The Danger Of Ron & Hermione's Relationship

As a child of the '90s, I learned a lot from Harry Potter 's Hermione Granger that I will forever hold close to my heart. From her, I learned to be unapologetic about my knowledge and confident in my opinions. I learned the moral responsibility to speak up for people who don't have a voice of their own. I learned to be brave, to be relentless, to be fierce, and to value my relationships with people for the precious things that they are. And, had I not been careful, I also would have learned something quite dangerous from her: to settle for someone who recognized these desires in me, and actively used them to tear me down.

I'll take you back a bit here into my time machine of dorkery. I was 11 years old when I wrote my first fanfiction, which was, of course, as #basic as fanfiction gets. It was about the daughter of Harry Potter, set sometime in the distant future of a series that was at the time still years away from ending. I'm sure the story itself was unremarkable (sorry, young Emma), but the framework was not. In my version, Harry married Luna and Hermione married Neville. Even in my 11-year-old brain, before I had any concept of romantic relationships, I could not see Ron Weasley in a healthy relationship with someone, least of all the heroine I so deeply identified with all through my adolescence. He was left completely out of my narrative.

We all know now, of course, how the actual story ends. Ron and Hermione are a couple by the end of the books, and have their own Weasley-Granger brood in the epilogue. As a kid, I was vaguely disappointed, without knowing exactly how to put it into words — but as an adult, looking back at all the circumstances in their courtship, I'm stunned.

Just in case it escaped your notice, Ron Weasley spends the majority of his time with Hermione being unkind to her. From the moment he first meets her, he has her in tears after insulting her for trying to help him. He constantly mocks her passion for school. He accuses her of lying about having a date to the Yule Ball, implies she couldn't possibly be worthy of a date, and then ruins the night for her with his temper. He doesn't speak to her for weeks after learning she kissed Viktor Krum months prior, until again, Hermione was in tears. He rage-dated (and used) another girl to make Hermione mad. In his worst moments under the influence of a Horcrux, he didn't just lash out, but directly accused Hermione of choosing another man over him. Throughout their years at school, he intermittently cold-shouldered her and projected anger on her that she did not deserve.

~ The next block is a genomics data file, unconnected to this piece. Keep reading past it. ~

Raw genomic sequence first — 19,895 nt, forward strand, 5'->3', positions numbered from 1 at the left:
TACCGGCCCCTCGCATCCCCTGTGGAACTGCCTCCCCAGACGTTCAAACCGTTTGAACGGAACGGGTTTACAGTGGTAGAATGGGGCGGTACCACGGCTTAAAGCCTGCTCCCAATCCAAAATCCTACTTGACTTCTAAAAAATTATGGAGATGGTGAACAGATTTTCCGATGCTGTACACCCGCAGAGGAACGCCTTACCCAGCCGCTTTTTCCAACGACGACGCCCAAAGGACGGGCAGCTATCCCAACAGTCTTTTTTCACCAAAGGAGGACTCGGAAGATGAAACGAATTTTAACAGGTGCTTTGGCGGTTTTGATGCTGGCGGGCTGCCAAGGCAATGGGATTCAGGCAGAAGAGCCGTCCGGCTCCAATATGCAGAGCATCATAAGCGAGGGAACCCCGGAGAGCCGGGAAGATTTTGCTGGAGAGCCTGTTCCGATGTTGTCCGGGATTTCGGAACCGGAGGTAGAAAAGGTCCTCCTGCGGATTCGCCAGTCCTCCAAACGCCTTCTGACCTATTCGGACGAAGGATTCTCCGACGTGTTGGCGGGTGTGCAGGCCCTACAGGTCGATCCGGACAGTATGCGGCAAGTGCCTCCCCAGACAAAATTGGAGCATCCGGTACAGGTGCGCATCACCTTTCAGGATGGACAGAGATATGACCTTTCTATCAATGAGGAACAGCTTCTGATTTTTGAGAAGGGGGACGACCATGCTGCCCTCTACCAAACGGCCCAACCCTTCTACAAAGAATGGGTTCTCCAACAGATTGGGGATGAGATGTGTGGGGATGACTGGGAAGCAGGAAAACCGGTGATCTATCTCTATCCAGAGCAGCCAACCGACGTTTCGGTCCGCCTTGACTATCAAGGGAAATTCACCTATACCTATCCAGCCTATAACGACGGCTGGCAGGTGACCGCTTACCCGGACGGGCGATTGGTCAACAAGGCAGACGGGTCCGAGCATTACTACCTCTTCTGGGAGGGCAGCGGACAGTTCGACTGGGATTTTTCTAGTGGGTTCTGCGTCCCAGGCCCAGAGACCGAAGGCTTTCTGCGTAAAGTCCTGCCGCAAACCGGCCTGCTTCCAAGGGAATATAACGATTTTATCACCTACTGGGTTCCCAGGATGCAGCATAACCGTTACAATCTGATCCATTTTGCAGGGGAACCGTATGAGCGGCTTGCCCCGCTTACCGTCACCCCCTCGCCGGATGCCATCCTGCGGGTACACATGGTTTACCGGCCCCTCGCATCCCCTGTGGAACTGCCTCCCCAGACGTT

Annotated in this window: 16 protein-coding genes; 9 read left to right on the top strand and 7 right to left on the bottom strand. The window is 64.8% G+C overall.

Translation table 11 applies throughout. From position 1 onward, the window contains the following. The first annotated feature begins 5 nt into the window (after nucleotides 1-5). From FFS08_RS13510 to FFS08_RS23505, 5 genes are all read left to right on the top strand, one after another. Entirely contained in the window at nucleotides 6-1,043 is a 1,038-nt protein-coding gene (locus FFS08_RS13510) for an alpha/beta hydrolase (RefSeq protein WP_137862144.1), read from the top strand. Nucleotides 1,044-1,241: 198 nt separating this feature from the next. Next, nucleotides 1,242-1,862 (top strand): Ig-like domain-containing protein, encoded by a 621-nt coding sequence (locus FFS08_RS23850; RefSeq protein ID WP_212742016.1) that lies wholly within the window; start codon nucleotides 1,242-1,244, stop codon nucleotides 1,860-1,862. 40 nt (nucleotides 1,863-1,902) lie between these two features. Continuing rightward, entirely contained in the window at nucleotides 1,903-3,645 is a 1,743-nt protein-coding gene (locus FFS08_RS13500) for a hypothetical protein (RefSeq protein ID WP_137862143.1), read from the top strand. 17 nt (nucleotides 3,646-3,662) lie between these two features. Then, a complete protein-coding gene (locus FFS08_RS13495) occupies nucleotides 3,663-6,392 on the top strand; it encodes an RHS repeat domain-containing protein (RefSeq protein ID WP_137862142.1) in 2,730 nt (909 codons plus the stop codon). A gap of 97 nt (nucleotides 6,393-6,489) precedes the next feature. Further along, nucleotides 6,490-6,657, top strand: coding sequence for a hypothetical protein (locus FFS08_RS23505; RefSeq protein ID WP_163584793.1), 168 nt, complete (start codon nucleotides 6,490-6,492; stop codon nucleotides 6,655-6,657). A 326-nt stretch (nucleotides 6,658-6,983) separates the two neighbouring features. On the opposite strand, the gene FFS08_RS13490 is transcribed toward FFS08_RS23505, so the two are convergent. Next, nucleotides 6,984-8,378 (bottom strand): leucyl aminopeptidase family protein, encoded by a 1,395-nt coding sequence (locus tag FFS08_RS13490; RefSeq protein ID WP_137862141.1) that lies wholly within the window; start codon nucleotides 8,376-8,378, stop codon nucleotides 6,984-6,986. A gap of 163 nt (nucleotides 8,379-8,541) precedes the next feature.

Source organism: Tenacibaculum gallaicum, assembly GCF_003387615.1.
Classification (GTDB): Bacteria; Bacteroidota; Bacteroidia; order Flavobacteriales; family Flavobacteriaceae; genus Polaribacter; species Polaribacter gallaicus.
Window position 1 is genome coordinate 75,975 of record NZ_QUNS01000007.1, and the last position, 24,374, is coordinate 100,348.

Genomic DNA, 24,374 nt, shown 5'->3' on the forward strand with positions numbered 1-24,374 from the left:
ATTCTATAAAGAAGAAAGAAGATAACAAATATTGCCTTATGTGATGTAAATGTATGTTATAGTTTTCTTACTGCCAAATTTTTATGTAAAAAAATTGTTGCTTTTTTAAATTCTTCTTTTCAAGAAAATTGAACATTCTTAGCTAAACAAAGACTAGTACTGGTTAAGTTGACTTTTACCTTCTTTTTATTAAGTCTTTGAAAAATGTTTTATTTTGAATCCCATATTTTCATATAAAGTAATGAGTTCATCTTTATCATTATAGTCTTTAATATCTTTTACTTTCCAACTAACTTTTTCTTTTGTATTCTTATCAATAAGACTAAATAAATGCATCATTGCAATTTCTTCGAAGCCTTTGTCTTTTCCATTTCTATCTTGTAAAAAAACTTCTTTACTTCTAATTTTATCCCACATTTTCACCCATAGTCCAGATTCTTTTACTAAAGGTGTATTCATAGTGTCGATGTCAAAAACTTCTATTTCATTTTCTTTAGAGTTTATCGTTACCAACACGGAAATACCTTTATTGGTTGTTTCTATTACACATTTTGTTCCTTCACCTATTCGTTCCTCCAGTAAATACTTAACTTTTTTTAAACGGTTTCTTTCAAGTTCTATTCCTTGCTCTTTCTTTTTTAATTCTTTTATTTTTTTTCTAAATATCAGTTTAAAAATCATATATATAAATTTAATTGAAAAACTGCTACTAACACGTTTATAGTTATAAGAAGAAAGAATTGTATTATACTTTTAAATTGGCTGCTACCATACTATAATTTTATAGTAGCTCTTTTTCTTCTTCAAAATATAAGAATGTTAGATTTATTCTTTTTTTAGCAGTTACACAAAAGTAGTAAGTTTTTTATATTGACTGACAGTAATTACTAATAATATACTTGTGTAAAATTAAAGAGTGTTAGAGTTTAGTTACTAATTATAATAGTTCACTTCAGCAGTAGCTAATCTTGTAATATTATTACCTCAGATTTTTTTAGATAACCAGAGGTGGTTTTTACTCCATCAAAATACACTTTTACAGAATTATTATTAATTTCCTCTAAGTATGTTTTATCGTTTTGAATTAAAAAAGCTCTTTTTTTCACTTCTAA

It may be easier to excuse some of Ron's behavior because he was younger then, and in the books, we're somewhat distracted from it because of the clear moments of sweetness we see between them as well. But when you consider that most of these moments were borne of Ron apologizing for something he'd done, I worry about our ability to jump on board with the "He's mean to you because he likes you!" trope that is already so damaging to women. Because that is exactly how Ron Weasley skirted a lot of scrutiny he no doubt deserves.

Then came 2014, when J.K. Rowling threw a curve ball. She said in an interview with Wonderland that she regretted that Ron and Hermione ended up together. She called it "wish fulfillment" and acknowledged, "For reasons that have very little to do with literature and far more to do with me clinging to the plot as I first imagined it, Hermione ended up with Ron." Even Rupert Grint chimed in later and said that he thought Ron and Hermione would get divorced.